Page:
By Chandrama Anderson
E-mail Chandrama Anderson
About this blog: About this blog: I am a LMFT specializing in couples counseling and grief and have lived in Silicon Valley since 1969. I'm the president of Connect2 Marriage Counseling. I worked in high-tech at Apple, Stanford University, and in ... (More)
About this blog: About this blog: I am a LMFT specializing in couples counseling and grief and have lived in Silicon Valley since 1969. I'm the president of Connect2 Marriage Counseling. I worked in high-tech at Apple, Stanford University, and in Silicon Valley for 15 years before becoming a therapist. My background in high-tech is helpful in understanding local couples' dynamics and the pressures of living here. I am a wife, mom, sister, friend, author, and lifelong advocate for causes I believe in (such as marriage equality). My parents are both deceased. My son graduated culinary school and is heading toward a degree in Sociology. I enjoy reading, hiking, water fitness, movies, 49ers and Stanford football, Giants baseball, and riding a tandem bike with my husband. I love the beach and mountains; nature is my place of restoration. In my work with couples, and in this blog, I combine knowledge from many fields to bring you my best ideas, tips, tools and skills, plus book and movie reviews, and musings to help you be your genuine self, find your own voice, and have a happy and healthy relationship. Don't be surprised to hear about brain research and business skills, self-soothing techniques from all walks of life, suggestions and experiments, and anything that lights my passion for couples. (Author and Licensed Marriage and Family Therapist, Calif. Lic # MFC 45204.) (Hide)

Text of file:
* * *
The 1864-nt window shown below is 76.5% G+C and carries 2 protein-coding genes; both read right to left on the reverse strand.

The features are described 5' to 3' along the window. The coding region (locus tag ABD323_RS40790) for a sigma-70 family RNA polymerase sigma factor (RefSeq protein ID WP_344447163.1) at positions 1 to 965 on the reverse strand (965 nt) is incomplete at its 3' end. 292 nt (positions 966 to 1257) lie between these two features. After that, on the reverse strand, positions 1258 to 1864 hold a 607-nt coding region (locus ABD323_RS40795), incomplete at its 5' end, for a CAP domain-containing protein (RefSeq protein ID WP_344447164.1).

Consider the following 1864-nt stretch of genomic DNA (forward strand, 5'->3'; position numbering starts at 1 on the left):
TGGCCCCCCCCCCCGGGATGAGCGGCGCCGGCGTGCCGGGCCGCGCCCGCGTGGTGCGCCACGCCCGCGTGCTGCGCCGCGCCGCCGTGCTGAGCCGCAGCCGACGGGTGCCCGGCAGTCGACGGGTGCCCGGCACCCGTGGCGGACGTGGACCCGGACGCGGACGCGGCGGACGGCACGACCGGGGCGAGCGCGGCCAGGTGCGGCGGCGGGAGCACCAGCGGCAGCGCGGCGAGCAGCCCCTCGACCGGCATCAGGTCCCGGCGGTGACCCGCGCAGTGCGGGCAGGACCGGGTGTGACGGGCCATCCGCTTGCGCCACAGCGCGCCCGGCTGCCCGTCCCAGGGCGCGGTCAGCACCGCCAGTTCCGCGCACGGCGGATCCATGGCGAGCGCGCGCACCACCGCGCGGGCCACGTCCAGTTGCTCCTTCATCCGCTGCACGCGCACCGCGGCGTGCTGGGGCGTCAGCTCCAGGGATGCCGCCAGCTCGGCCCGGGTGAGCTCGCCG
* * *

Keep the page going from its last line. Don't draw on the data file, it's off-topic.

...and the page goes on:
View all posts from Chandrama Anderson
If you are like many couples, you may think and act as if your partner learned and experienced life exactly as you did. And therefore s/he should react in the "right," "normal," or "expected" way.
Are you surprised, incensed, or astounded at how he or she reacts to behavior or words that seems different than what you grew up with?
He or she held a different tail (tale) growing up. Neither is better, right or wrong. Just different. "Normal." Whether or not your family was functional or dysfunctional (or some of both), your family system seems "right" to you.
I contend that you must question your own tail/tale in order to be available to your partner's tale. Be exceptionally curious about your partner's tail/tale, too.
What did you learn growing up that works for you? What did you learn that works fine outside the home, but does not work in your personal relationship? Question everything -- but please start with yourself and your fast-held perspectives.
You might have to drop the tail in front of you to gain more perspective.
What tale do you want to create together?
Image from childrenstorytales.com